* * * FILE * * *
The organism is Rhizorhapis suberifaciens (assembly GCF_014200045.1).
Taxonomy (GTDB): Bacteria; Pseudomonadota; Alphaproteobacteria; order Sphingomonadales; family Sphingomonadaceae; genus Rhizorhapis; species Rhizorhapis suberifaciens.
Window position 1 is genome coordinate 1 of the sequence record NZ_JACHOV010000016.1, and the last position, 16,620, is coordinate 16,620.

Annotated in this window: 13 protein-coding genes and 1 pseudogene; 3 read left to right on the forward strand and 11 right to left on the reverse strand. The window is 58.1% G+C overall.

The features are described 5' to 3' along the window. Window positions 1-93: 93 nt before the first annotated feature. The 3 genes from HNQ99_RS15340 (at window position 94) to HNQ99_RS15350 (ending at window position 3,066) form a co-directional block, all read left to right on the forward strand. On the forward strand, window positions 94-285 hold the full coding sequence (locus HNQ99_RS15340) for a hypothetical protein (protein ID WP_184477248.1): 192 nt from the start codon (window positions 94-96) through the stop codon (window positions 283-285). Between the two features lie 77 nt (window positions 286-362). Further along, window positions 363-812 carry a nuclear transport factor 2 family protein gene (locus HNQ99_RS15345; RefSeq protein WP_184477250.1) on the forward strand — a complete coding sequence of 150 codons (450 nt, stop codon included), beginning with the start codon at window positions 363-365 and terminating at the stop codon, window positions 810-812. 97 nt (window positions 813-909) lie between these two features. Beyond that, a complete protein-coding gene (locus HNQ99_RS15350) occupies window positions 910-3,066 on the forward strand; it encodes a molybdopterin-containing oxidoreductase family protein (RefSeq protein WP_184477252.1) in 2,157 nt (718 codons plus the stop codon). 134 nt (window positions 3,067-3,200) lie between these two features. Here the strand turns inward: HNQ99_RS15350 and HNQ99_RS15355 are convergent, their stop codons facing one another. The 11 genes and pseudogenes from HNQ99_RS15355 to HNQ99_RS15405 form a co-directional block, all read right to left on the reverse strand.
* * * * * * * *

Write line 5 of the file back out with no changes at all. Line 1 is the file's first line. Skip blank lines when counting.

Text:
The features are described 5' to 3' along the window. Window positions 1-93: 93 nt before the first annotated feature. The 3 genes from HNQ99_RS15340 (at window position 94) to HNQ99_RS15350 (ending at window position 3,066) form a co-directional block, all read left to right on the forward strand. On the forward strand, window positions 94-285 hold the full coding sequence (locus HNQ99_RS15340) for a hypothetical protein (protein ID WP_184477248.1): 192 nt from the start codon (window positions 94-96) through the stop codon (window positions 283-285). Between the two features lie 77 nt (window positions 286-362). Further along, window positions 363-812 carry a nuclear transport factor 2 family protein gene (locus HNQ99_RS15345; RefSeq protein WP_184477250.1) on the forward strand — a complete coding sequence of 150 codons (450 nt, stop codon included), beginning with the start codon at window positions 363-365 and terminating at the stop codon, window positions 810-812. 97 nt (window positions 813-909) lie between these two features. Beyond that, a complete protein-coding gene (locus HNQ99_RS15350) occupies window positions 910-3,066 on the forward strand; it encodes a molybdopterin-containing oxidoreductase family protein (RefSeq protein WP_184477252.1) in 2,157 nt (718 codons plus the stop codon). 134 nt (window positions 3,067-3,200) lie between these two features. Here the strand turns inward: HNQ99_RS15350 and HNQ99_RS15355 are convergent, their stop codons facing one another. The 11 genes and pseudogenes from HNQ99_RS15355 to HNQ99_RS15405 form a co-directional block, all read right to left on the reverse strand.